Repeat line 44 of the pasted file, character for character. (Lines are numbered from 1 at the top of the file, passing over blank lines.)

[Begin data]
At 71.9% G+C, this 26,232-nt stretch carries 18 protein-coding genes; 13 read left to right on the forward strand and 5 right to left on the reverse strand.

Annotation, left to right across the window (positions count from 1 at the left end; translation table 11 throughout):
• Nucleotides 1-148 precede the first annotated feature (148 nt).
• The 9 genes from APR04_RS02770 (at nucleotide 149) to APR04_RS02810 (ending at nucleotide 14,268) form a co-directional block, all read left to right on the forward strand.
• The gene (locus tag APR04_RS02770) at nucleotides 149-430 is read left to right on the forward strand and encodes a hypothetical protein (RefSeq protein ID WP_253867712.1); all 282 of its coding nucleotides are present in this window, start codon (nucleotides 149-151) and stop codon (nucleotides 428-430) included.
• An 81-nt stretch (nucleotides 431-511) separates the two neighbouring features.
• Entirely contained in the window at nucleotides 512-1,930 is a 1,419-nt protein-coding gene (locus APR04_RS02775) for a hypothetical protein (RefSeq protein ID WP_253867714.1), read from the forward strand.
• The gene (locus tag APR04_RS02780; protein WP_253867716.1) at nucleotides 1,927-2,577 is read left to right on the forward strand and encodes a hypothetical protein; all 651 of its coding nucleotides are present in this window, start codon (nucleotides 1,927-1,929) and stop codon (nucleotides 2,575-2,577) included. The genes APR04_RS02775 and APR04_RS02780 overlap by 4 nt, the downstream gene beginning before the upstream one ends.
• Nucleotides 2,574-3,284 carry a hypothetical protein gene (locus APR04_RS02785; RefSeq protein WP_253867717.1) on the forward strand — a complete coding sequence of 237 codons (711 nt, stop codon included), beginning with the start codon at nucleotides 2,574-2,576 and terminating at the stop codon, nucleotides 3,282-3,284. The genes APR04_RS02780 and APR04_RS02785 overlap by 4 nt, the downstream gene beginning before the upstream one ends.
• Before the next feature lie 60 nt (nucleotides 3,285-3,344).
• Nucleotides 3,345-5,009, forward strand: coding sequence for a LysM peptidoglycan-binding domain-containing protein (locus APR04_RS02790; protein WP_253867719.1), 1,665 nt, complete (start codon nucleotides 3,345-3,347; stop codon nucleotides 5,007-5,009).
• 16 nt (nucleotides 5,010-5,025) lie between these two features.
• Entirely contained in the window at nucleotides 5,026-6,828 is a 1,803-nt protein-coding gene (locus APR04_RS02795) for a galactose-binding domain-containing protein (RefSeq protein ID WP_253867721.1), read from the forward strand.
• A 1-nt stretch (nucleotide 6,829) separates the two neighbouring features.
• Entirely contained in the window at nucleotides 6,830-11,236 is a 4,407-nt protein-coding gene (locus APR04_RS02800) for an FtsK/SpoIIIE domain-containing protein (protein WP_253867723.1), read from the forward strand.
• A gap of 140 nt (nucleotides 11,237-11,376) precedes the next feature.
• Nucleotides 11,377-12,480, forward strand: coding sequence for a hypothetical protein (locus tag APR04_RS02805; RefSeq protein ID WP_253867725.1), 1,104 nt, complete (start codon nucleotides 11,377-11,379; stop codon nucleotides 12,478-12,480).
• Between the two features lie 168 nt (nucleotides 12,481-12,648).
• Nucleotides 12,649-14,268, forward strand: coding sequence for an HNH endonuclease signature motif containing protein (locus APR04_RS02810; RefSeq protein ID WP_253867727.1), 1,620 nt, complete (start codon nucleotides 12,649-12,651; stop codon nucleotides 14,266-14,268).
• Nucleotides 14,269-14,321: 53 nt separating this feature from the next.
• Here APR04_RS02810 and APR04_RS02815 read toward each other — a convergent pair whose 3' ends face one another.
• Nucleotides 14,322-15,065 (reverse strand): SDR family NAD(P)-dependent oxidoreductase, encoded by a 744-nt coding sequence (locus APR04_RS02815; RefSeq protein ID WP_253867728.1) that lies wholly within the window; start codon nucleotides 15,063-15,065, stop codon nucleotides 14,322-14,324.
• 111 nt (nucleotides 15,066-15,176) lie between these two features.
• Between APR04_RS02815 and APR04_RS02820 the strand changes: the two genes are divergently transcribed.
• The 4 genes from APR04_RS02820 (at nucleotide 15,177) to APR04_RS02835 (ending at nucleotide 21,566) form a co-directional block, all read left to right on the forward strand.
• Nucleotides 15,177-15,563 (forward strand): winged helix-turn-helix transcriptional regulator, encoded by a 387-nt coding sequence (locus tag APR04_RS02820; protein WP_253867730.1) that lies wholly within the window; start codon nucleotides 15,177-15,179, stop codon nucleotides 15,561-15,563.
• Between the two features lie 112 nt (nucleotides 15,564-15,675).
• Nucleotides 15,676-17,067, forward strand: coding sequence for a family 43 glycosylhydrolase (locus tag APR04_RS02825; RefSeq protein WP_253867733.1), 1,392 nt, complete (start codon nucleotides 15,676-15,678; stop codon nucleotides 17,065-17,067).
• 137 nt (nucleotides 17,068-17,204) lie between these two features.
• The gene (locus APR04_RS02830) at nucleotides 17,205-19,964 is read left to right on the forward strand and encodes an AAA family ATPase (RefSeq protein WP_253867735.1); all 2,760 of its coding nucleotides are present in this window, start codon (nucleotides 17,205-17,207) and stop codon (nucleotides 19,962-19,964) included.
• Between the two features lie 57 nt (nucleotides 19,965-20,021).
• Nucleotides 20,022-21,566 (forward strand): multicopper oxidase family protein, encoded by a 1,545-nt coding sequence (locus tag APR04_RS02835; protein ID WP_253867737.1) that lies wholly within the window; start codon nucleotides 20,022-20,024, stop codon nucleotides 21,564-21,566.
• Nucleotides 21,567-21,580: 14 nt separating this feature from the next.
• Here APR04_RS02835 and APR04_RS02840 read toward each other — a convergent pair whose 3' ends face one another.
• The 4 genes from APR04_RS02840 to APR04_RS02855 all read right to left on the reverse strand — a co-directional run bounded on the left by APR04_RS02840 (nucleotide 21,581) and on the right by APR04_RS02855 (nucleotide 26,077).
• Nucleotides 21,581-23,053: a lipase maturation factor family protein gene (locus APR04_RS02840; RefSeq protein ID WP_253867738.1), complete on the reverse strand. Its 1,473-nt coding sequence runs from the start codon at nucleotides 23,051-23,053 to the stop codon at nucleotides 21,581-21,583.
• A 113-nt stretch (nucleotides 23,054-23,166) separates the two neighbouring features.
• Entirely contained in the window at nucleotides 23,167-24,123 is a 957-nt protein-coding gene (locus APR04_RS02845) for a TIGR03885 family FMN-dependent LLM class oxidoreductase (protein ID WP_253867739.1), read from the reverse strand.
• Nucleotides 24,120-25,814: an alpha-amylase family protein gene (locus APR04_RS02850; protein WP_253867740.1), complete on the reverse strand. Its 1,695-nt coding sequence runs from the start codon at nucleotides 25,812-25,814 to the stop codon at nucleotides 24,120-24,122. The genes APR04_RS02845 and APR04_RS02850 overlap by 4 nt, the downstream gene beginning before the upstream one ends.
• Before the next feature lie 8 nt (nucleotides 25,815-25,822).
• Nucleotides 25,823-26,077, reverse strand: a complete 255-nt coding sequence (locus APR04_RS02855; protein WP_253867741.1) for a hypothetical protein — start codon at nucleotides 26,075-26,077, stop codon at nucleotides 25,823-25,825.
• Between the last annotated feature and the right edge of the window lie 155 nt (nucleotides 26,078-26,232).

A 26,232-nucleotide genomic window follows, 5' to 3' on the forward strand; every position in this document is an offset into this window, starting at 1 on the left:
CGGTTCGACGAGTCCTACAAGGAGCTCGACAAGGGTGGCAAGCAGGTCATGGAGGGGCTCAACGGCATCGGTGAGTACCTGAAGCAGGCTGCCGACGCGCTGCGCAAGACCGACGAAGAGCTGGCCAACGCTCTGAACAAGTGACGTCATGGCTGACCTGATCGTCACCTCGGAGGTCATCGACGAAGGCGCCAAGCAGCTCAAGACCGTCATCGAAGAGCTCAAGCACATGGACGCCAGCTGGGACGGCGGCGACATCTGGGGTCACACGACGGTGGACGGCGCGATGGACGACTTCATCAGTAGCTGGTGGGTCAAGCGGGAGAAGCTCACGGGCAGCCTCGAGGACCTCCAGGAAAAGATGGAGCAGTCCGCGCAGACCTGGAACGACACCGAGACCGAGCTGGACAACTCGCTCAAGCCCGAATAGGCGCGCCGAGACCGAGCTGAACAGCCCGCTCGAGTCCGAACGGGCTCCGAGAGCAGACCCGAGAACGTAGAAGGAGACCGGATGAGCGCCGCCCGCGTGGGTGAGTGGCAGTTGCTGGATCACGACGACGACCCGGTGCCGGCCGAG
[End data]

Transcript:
CGGTTCGACGAGTCCTACAAGGAGCTCGACAAGGGTGGCAAGCAGGTCATGGAGGGGCTCAACGGCATCGGTGAGTACCTGAAGCAGGCTGCCGACGCGCTGCGCAAGACCGACGAAGAGCTGGCCAACGCTCTGAACAAGTGACGTCATGGCTGACCTGATCGTCACCTCGGAGGTCATCGACGAAGGCGCCAAGCAGCTCAAGACCGTCATCGAAGAGCTCAAGCACATGGACGCCAGCTGGGACGGCGGCGACATCTGGGGTCACACGACGGTGGACGGCGCGATGGACGACTTCATCAGTAGCTGGTGGGTCAAGCGGGAGAAGCTCACGGGCAGCCTCGAGGACCTCCAGGAAAAGATGGAGCAGTCCGCGCAGACCTGGAACGACACCGAGACCGAGCTGGACAACTCGCTCAAGCCCGAATAGGCGCGCCGAGACCGAGCTGAACAGCCCGCTCGAGTCCGAACGGGCTCCGAGAGCAGACCCGAGAACGTAGAAGGAGACCGGATGAGCGCCGCCCGCGTGGGTGAGTGGCAGTTGCTGGATCACGACGACGACCCGGTGCCGGCCGAG